But every source of generation has its challenges.
While cattle are unaffected by wind turbines, various species of bird and bats are killed by the spinning blades, so Duke Energy has installed and helped develop technologies to protect wildlife.
In Wyoming, Duke Energy is using IdentiFlight, a system of cameras equipped with artificial intelligence to prevent golden eagles and bald eagles from colliding with a turbine’s blades. When the camera detects an eagle in a defined radius, the turbines at Top of the World Windpower Project stop spinning until the bird has left the area. Duke Energy was an early adopter of the technology and has helped the developers refine it so much that an independent study in 2020 showed an 82 percent reduction in eagle deaths.
Duke Energy was also the first in the continental United States to deploy a Bat Deterrent System on a commercial scale to reduce bat fatalities at its Los Vientos Windpower Project in Texas. The technology, which was tested at Los Vientos, reduced bat fatalities by 50 percent with reductions of nearly 80 percent in some species.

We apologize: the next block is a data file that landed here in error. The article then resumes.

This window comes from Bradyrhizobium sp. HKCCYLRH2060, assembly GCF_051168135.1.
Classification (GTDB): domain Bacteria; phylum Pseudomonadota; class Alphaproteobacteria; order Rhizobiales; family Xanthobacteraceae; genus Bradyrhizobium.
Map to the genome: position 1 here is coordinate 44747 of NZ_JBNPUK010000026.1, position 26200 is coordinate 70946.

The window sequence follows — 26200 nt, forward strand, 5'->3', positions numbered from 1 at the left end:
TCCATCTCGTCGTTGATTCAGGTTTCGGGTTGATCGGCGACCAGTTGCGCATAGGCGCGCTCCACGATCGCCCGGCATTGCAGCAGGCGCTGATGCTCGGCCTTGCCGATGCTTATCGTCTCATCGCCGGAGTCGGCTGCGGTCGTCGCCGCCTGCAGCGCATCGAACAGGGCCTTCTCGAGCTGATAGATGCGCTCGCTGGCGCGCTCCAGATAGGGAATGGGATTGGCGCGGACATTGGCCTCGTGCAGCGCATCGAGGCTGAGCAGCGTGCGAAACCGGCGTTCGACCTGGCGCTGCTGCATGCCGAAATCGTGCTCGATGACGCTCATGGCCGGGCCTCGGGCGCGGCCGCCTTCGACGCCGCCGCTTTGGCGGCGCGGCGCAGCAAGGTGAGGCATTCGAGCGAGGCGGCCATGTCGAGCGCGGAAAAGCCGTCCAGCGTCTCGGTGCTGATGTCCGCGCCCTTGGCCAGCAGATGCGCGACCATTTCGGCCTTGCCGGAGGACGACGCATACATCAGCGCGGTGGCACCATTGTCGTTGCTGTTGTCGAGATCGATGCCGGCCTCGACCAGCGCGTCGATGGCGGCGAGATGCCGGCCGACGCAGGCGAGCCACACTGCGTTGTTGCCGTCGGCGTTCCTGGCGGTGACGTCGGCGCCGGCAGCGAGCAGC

Additionally, because the wind does not always blow, wind energy requires a way to store the energy or a backup source of power to meet customers’ needs. Duke Energy will continue to rely on more constant forms of electric generation like natural gas and nuclear power to fill in these gaps.
Because wind turbines are often located in remote areas, which can make it more expensive to deliver electricity long distances through the electric grid compared to other forms of generation, investments in grid improvements will be important.
As Duke Energy adds more renewable energy to its fleet, it will continue to build a diverse generation mix and stronger grid, so its electricity is affordable, reliable and increasingly clean.
KEYWORDS: Duke Energy, NYSE:DUK, Wind Energy